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Scott Lax Blog

Another Type of Conflict You Can Use

When you want to insert conflict into your stories, you're not limited to conflict between people, or between man or woman and nature. You can use internal conflict, which is, simply put, "a character's struggle against himself or herself." (NTC's DICTIONARY OF LITERARY TERMS.)

A good example of this is Holden Caulfield's internal conflict in CATCHER IN THE RYE. Read More 

J.D. Salinger

J.D. Salinger died. He gave us great literature that changed the way America and the world thought about stories. As for his personal life, he wanted to keep that private. I know a member of his immediate family, and my thoughts go out to that person and anyone else associated with J.D. Salinger who cared about him as a man.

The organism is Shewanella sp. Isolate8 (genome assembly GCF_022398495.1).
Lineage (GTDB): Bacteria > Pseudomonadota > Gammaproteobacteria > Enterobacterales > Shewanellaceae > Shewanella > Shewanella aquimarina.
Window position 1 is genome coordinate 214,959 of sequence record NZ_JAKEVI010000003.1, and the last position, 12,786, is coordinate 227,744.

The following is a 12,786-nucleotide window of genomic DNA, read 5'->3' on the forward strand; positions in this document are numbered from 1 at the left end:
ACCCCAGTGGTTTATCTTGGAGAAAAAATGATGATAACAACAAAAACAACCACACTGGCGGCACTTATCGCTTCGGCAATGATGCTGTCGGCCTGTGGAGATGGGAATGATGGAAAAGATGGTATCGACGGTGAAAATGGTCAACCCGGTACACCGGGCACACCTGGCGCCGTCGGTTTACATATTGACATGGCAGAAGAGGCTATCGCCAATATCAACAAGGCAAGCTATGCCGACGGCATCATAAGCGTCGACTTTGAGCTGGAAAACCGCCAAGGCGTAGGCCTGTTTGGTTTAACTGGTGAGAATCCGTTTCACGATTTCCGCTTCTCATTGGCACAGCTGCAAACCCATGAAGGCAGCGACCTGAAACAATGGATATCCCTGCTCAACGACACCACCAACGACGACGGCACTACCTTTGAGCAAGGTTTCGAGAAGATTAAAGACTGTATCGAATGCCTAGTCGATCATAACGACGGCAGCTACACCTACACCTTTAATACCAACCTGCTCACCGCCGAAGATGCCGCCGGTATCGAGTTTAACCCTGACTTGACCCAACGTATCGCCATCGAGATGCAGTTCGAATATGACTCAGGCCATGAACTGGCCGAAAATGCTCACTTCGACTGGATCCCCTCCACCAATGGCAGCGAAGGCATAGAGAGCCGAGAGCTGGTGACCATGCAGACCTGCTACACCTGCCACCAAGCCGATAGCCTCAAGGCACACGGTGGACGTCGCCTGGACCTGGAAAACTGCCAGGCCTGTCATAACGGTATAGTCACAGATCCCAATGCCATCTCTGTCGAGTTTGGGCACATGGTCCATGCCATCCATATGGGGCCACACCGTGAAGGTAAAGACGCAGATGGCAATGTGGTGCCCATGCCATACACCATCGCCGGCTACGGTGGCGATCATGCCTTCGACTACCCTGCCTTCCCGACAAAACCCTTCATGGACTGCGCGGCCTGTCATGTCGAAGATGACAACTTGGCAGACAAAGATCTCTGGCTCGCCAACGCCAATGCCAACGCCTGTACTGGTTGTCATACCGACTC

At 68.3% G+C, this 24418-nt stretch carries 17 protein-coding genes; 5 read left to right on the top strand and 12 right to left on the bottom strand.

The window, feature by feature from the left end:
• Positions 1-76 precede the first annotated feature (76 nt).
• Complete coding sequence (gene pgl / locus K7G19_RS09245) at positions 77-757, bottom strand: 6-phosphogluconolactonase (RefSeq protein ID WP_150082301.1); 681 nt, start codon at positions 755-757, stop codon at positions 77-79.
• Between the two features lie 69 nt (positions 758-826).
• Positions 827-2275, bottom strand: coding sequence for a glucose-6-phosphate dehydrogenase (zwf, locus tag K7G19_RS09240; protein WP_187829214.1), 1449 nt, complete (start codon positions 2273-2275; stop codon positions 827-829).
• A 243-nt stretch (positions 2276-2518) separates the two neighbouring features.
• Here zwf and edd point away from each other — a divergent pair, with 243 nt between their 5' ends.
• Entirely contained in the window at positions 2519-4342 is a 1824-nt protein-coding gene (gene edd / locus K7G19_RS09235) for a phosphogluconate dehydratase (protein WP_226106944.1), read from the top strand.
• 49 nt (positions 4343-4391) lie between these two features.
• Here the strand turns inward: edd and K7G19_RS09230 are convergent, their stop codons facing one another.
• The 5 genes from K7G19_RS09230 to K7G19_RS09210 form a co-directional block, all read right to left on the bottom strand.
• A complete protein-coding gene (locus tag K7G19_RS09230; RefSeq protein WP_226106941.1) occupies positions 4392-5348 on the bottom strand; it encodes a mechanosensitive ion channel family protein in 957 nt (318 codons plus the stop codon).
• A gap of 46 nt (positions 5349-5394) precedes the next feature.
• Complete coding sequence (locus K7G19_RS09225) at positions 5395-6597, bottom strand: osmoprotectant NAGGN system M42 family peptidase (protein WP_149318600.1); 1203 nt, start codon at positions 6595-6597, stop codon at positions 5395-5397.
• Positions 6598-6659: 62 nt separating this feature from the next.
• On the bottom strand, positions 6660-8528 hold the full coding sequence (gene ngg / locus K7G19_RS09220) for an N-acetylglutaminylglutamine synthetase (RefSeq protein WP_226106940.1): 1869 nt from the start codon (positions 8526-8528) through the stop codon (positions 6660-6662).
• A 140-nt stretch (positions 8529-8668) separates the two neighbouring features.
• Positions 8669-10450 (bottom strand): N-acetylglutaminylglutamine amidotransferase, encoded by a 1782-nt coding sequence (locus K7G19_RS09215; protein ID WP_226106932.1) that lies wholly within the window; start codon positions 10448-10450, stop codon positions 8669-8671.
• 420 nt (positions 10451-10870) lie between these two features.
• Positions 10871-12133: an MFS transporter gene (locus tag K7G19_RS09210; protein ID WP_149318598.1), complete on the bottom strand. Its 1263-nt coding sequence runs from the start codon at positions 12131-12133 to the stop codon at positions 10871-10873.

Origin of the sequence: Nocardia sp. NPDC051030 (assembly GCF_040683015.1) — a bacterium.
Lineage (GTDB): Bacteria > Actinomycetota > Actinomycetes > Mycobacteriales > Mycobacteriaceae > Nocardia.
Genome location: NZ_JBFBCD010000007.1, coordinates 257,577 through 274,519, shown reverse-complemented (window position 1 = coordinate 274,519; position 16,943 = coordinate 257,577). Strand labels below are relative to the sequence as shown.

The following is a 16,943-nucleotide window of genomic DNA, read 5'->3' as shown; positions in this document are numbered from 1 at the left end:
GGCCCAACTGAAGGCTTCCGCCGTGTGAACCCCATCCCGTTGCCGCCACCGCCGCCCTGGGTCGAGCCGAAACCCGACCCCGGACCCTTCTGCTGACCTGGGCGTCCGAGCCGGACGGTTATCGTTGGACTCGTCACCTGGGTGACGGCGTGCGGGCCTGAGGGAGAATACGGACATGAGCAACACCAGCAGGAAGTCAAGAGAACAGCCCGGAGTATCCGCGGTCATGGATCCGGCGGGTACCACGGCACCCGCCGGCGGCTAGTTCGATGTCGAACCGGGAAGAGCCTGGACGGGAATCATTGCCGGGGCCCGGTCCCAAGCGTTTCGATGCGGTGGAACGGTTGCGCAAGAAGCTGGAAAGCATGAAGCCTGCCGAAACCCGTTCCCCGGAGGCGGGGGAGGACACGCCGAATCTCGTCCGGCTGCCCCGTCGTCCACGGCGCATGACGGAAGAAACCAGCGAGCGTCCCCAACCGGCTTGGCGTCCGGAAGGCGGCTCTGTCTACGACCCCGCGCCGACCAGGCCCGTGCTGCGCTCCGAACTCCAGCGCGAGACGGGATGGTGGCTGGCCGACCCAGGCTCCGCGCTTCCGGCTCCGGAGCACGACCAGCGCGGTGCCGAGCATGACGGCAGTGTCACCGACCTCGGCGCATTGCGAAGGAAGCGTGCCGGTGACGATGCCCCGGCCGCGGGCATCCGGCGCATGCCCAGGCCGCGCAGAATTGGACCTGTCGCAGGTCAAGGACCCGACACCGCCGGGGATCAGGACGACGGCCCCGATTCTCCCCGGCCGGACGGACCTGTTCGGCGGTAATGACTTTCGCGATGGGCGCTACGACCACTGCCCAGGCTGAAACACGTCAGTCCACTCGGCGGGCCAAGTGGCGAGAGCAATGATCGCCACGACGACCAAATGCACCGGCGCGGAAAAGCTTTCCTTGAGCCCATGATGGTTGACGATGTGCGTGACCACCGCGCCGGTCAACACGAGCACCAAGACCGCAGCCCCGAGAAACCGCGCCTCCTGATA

Salinger gave voice to my generation's disaffection with established cultural values, decades earlier than they manifested in the culture itself; that influence continues. He certainly influenced my writing and my view of life and he entertained me. I couldn't have asked for more of him as a writer.

At a writers' conference last year, I gave a presentation. A young man, maybe in his early twenties, came up to me after my talk. He told me that CATCHER IN THE RYE and my novel, THE YEAR THAT TREMBLED, were his favorite novels. While I would never compare TREMBLED with CATCHER, he was likely saying that both coming-of-age stories evoked something important in him.

The larger point is: a writer is charged with trying to evoke something in his or her readers. It's not to be a role model -- as a writer. (As a father, husband, etc., that's different.) That's ultimately the writer's job - to evoke feelings and thoughts. And that's all. May Salinger rest in peace.  Read More